Pa. House Republicans ask court to toss proposed legislative maps, reuse current lines in 2022
In a Thursday filing,, House Majority Leader Kerry Benninghoff, R-Centre, called for the maps of 203 state House seats and 50 Senate districts to be redrawn ‘without race as a predominant factor’
The new Pa. House map (Capital-Star file).
Pennsylvania House Republicans have filed a legal challenge with the state Supreme Court against the state’s proposed legislative maps.
In a Thursday filing,, House Majority Leader Kerry Benninghoff, R-Centre, called for the maps of 203 state House seats and 50 Senate districts to be redrawn “without race as a predominant factor” and “so that they do not subordinate traditional redistricting criteria for partisan gain.”
The 5-member Legislative Reapportionment Commission approved the maps in a bipartisan 4-1 vote earlier this month.
Benninghoff, the second-ranking Republican in the state House, cast the only dissenting vote; Senate Majority Leader Kim Ward, R-Westmoreland, backed the proposal after negotiating with her Senate Democratic counterpart Jay Costa, D-Allegheny.
Commission chairman Mark Nordenberg and House Minority Leader Joanna McClinton, D-Philadelphia, also supported the proposal.
The complaint Benninghoff filed Thursday also alleges that the map’s population deviation between districts is too high; the map should not have used data that reallocated thousands of prisoners back to their home address; and that the number of Republicans paired with another incumbent was excessive — although that total decreased between the draft and final map, and was further reduced by a number of Democrat retirements.
Additionally, Benninghoff filed a separate petition asking for the state Supreme Court to order that legislators in both the House and Senate run in their current district, drawn in 2012 by a Republican-controlled panel, in the 2022 election.
After ruling the initial commission map unconstitutional last decade, the high court ordered that legislators run on their old lines again.
Benninghoff harkened back to this ruling, arguing his request to “is in line with past precedent and reflects the dual realities of this plan’s significant legal challenges and the need to have certainty in the conduct of the 2022 elections” in a statement.
Specifically, in the map challenge, House Republicans asked the court to undo “unnecessary” splits to Allentown, Lancaster, Reading, Harrisburg, and State College in the House map. The filing also calls for the court to take a look at splits of Allegheny County, Lancaster, and the Lehigh Valley in the Senate map.
Nordenberg justified many of the city splits as necessary to create new districts with a critical mass of minority voters who could then elect a candidate of their choice.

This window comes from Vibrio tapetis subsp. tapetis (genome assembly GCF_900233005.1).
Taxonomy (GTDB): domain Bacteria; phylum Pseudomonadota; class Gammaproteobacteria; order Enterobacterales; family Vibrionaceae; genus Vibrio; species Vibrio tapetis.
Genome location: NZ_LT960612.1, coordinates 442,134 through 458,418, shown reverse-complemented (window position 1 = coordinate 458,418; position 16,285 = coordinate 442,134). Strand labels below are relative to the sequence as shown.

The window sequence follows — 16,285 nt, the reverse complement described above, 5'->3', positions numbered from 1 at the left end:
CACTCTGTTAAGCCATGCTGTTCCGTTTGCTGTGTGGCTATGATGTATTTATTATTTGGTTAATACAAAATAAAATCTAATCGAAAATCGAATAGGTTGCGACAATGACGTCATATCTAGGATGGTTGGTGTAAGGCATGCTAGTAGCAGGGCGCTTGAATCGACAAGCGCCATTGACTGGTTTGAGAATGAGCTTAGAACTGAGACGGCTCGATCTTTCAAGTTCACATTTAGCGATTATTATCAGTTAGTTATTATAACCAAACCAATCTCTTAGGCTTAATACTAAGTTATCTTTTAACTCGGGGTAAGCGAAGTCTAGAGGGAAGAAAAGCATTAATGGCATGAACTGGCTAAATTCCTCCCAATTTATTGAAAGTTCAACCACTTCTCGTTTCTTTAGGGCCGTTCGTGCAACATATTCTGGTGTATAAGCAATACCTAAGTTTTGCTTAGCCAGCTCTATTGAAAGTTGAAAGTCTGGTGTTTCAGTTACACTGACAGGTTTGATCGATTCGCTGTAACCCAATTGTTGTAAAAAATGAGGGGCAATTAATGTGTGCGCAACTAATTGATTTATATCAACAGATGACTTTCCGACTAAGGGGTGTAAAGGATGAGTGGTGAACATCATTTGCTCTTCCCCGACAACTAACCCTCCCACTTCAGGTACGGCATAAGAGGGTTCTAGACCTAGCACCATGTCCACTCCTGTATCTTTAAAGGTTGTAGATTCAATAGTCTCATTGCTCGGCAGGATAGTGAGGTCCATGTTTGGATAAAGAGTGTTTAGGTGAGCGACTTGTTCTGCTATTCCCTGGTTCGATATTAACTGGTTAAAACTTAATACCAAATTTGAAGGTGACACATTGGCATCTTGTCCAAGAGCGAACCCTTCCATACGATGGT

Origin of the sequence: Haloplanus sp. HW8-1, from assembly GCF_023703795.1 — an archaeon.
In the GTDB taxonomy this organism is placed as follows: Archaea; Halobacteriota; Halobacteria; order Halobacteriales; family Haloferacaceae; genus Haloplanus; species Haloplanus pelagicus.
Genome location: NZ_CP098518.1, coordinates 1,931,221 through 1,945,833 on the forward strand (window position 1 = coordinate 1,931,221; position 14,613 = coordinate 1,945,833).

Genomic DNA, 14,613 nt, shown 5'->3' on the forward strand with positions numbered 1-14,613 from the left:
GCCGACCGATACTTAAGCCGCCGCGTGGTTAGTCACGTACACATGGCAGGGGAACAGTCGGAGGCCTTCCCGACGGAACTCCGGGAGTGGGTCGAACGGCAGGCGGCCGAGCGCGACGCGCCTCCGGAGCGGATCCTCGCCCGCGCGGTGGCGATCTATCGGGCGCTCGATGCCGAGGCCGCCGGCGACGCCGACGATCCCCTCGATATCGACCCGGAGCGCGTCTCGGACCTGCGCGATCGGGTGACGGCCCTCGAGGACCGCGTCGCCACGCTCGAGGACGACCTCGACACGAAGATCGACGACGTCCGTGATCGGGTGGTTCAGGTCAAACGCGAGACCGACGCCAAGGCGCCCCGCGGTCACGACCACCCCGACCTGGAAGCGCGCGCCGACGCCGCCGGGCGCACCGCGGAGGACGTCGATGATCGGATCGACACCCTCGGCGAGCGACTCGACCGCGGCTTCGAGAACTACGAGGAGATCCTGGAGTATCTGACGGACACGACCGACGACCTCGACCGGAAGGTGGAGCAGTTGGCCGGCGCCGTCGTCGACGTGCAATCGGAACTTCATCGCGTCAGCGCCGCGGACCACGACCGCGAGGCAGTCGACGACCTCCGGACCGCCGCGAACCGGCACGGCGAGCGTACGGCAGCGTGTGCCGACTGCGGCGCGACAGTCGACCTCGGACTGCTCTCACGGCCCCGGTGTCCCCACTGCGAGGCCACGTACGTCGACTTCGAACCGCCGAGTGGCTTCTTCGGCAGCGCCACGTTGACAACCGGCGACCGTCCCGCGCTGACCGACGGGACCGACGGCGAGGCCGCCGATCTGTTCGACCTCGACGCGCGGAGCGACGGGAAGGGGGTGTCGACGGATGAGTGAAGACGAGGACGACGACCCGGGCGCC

Overall, the map also creates more than half-dozen new districts with a Democratic lean, cutting into a Republican majority that has not been meaningfully threatened since the current maps were put in place.
Nordenberg and McClinton argued this was a natural byproduct of the new minority-influenced districts, population shifts towards the blue-tinged southeastern portion of the state, and undoing decades of gerrymandering that has benefited incumbents in both parties.
“By virtually any measure these are very good maps that are fair, that are responsive to the requirements of the law, and that will serve the people of Pennsylvania well for the next ten years,” Nordenberg said when the new lines were approved.
But Benninghoff charged that the changes were instead an illegal attempt to subordinate the constitution’s basic redistricting requirements, such as compactness and municipal splits, for partisan gain. This echoes arguments that the Supreme Court made when it struck down a Republican-drawn congressional map in 2018 as an unconstitutional partisan gerrymander.
The commission’s proposed House map has fewer splits and is more compact than the current map Benninghoff requested be used this year instead.
But on the eve of the final vote, Benninghoff offered his own draft map with fewer county splits, though also fewer minority opportunity districts, which he argued shows that the proposed splits are unnecessary.
The filing now joins a logjam of litigation sitting before the state Supreme Court.
In the coming weeks, the high court’s justices must answer Benninghoff and any other challenges to the Legislative map, pick a new congressional map, amend or delay entirely the state’s primary election calendar, and decide whether or not Pennsylvania’s 2019 mail-in ballot law is constitutional.
Three residents of Butler County have already filed a legal challenge to the map. Meanwhile, Latino community advocates are also weighing a challenge to the lines, arguing the map unfairly dilutes their voting power.
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